That's – just not accurate.

    Nobles absolutely can use their powers on other characters, but the nature of the mechanics means that they have to invest some of a limited resource to do so, and the other character has the ability to invest some of a limited resource to continue to say no – and it's that bidding war that drives the complicated decision-making behind whether or not it's worth using a power directly or whether it's better to come up with a more indirect application of intent.

    If the core mechanic can be summed up as anything, it is "sure, you can do that – but is it worth it?"

    (At least as recently as second edition – I skipped third because I actually had no reason to buy it – the core mechanic of the system is a series of micro-bidding opportunities with various types of in game currency being the medium. I thought that was fairly obvious to see.)
  • I have to agree with squidlord, in that:
    The rules of the game actually get nothing done. There is never a situation where you can ask the rules: Will this happen or not?, and get a straight answer. The rules lack a resolution system of any kind.
    sounds highly unlike Nobilis.

    Your comment seems to look to the rules for permission to do something. The rules are built along a very particular line of "Yes, and." If your powers can even vaguely justify something, "yes." If they're opposed, "yes, and (it'll cost you miracle points)." It's rather along the lines of Apocalypse World in that way: you know the fiction, and as long as it's plausible in the fiction, then yes, you can do that.

    Which is fitting for a game of gods. Yes, if there's any way you could possibly justify a fictional result given your powers, you can do that. We don't roll: you're a god, you can do that. Unless another God-like being opposes you.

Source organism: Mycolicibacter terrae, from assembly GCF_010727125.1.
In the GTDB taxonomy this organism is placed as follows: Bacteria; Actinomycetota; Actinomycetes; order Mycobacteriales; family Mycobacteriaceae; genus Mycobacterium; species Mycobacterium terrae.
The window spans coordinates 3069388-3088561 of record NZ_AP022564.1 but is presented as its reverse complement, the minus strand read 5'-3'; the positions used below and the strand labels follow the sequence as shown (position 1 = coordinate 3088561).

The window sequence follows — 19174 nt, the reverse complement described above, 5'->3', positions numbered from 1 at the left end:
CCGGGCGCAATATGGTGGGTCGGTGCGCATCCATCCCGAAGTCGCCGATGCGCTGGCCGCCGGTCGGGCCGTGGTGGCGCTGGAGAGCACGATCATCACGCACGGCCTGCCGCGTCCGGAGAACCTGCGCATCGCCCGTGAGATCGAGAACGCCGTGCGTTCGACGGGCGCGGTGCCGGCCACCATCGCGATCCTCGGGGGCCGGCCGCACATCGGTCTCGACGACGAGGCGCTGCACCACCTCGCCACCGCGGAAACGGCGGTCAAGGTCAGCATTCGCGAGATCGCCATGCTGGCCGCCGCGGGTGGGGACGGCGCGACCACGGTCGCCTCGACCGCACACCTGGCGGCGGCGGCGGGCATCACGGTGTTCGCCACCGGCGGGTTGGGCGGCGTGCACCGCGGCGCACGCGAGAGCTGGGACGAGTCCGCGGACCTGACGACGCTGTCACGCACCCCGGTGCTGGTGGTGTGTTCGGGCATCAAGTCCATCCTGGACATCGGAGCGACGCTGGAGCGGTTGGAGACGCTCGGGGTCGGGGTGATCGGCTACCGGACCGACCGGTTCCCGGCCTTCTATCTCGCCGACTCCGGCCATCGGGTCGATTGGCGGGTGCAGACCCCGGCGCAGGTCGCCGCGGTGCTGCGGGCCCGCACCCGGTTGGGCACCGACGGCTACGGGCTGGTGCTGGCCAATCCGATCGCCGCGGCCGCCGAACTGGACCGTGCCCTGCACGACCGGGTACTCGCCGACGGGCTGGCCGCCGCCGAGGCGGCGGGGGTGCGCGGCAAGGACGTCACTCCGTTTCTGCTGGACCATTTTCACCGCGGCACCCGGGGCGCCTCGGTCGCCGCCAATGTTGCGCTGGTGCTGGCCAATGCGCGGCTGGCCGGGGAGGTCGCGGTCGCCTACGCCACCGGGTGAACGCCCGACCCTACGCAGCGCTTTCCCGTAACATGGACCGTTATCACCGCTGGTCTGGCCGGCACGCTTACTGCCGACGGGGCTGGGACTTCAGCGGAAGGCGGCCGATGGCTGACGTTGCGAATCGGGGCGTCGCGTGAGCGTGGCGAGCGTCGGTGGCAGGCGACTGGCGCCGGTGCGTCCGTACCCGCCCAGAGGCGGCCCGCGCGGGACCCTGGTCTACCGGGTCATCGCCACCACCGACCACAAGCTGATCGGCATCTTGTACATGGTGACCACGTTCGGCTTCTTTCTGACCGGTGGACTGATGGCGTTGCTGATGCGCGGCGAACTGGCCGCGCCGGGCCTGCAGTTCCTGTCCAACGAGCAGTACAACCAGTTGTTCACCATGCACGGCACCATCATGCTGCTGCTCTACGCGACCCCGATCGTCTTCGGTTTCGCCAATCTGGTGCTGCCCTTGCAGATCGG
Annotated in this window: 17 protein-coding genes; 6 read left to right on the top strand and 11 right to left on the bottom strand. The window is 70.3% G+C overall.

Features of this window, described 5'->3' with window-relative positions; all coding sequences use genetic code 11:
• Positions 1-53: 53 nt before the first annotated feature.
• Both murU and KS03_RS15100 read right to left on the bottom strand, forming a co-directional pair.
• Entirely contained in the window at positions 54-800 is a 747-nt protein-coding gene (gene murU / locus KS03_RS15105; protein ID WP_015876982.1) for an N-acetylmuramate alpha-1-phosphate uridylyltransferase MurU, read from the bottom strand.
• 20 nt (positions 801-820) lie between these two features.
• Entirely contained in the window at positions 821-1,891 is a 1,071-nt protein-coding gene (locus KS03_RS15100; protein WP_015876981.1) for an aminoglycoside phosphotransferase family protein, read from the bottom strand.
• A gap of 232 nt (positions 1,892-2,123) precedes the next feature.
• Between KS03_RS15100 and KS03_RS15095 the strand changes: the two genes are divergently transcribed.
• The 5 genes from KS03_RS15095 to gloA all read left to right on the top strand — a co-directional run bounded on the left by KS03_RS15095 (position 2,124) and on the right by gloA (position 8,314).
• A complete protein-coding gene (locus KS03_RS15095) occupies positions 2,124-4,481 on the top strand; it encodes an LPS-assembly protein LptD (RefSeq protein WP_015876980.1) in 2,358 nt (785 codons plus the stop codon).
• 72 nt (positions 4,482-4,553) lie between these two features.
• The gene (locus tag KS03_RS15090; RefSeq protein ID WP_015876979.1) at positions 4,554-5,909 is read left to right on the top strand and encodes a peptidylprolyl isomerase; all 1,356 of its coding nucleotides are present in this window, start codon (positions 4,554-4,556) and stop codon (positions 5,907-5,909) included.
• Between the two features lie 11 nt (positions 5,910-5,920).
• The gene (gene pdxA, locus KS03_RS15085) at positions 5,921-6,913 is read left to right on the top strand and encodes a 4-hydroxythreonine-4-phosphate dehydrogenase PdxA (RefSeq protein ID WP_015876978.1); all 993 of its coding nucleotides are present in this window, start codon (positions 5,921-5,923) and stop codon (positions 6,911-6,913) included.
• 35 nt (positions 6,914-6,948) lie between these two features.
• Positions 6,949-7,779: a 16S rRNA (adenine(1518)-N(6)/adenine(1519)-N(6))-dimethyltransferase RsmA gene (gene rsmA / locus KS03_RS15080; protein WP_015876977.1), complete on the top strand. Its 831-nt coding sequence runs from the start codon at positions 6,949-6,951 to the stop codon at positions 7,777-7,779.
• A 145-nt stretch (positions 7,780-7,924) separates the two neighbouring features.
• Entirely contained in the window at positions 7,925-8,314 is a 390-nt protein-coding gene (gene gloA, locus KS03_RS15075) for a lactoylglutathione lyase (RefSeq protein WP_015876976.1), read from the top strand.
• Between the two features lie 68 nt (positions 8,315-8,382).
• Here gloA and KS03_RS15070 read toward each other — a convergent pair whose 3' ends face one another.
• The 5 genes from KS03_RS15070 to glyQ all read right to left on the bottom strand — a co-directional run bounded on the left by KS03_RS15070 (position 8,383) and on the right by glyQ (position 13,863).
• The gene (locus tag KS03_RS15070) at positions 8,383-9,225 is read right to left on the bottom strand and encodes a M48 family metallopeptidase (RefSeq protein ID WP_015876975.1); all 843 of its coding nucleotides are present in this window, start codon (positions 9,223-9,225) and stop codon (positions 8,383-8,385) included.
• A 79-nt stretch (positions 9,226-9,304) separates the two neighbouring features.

Or at least, such was true in 2e. 3e gets weirder, since the Aspect system is now revised to sort of run in parallel with mortal action rules. So, although you'll still win every thing you could possibly *want* to win, Aspect is the one realm in which "unless another God-like being opposes you" gets replaced with "unless someone competent opposes you." Which, yes, feels weird, and is part of the incoherence I'm feeling in the 3e design.

    There is so much I think I dislike about the Nobilis conflict resolution system, but "get
    nothing done" isn't on the list.

  • I am currently playing in a game. We're about four sessions in. There is nothing gonzo about our game at all I would say. Rather it's pretty serious. Weather that's the game or just us, I can't say, but I am not under the impression that the pushes towards gonzo (allthough I may misunderstand the meaning of the term here).

    I am not familiar at all these kinds of settings/stories or any source material. And though I may be warming up to it, I'm not a hundred precent sold on the mechanics. (Agree with the above though: things gets done.)